At the death of the first spouse, the estate can split assets between the deceased spouse’s and surviving spouse’s shares. The maximum value of the then-current exemption amount can be placed within a trust known as a Credit Shelter Trust in order to fully utilize the applicable exemption credit belonging to the first spouse to die. The remainder of the estate can be paid into a Marital Trust, which would qualify for an unlimited marital deduction. Thus, regardless of wealth, there would be no tax incurred at the time of the deceased spouse’s death. The assets in both the Credit Shelter Trust and the Marital Trust can be made available to the surviving spouse to provide for their care and support. However, upon the death of the surviving spouse, the assets contained in the Credit Shelter Trust would pass outside the surviving spouse’s taxable estate. The assets in the Marital Trust would be included in that spouse’s estate but would also be subject to that spouse’s separate exemption. Accordingly, an estate exemption can be doubled and passed to the children or other named beneficiaries free of any estate tax.
An alternative approach would be to file a tax return upon the death of the first spouse and carry or “port” over that spouse’s exemption to the survivor. This is referred to as the estate tax exemption “portability.” While at first glance this approach may seem more straightforward than the creation of separate Credit Shelter and Marital trust shares upon the death of a spouse, reliance on this planning tool alone may eliminate other planning objectives and could result in higher estate taxes under certain circumstances. Both approaches are appropriate tools to consider, and neither is objectively superior to the other. Planning of this nature is extremely complicated and requires significant forethought, but the potential tax savings in large estates makes the effort worthwhile.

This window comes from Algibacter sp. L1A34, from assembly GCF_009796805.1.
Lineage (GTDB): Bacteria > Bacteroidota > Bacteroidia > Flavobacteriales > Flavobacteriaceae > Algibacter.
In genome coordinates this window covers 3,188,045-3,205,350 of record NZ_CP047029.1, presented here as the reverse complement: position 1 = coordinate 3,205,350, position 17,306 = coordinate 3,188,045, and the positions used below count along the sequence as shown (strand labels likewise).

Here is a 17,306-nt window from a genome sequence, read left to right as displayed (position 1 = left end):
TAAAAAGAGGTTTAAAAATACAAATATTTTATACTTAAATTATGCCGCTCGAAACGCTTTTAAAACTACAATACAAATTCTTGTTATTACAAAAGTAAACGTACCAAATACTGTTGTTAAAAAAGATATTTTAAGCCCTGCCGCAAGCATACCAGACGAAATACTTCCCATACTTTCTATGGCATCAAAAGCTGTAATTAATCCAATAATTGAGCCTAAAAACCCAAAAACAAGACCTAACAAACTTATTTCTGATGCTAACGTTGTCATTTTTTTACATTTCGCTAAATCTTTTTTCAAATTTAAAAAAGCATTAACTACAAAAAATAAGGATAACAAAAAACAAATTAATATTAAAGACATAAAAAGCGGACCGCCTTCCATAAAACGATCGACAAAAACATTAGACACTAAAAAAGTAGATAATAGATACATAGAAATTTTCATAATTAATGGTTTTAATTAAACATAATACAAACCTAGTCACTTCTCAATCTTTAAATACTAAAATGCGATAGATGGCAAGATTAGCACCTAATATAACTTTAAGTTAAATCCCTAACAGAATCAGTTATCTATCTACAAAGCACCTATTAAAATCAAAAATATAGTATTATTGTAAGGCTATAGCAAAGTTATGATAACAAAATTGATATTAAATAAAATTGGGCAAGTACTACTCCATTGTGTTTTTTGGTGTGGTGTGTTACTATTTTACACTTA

Guardianship and Trust for Minor Children
If you have children younger than twenty-one, you should name the person or persons that you desire to become legally responsible for your children at your death. The legal title for this position is called a guardian. Following the death of both parents, a court will appoint a guardian to be legally responsible for any surviving minor children until they reach the age of majority. In Virginia, the age of majority is eighteen. Although a court is not legally bound by your choice or designation of a guardian or co-guardians, a testamentary statement by you declaring your selection for this role would only be ignored or overridden by a court if there was substantial evidence suggesting service by the named person was not in the best interest of the minor child.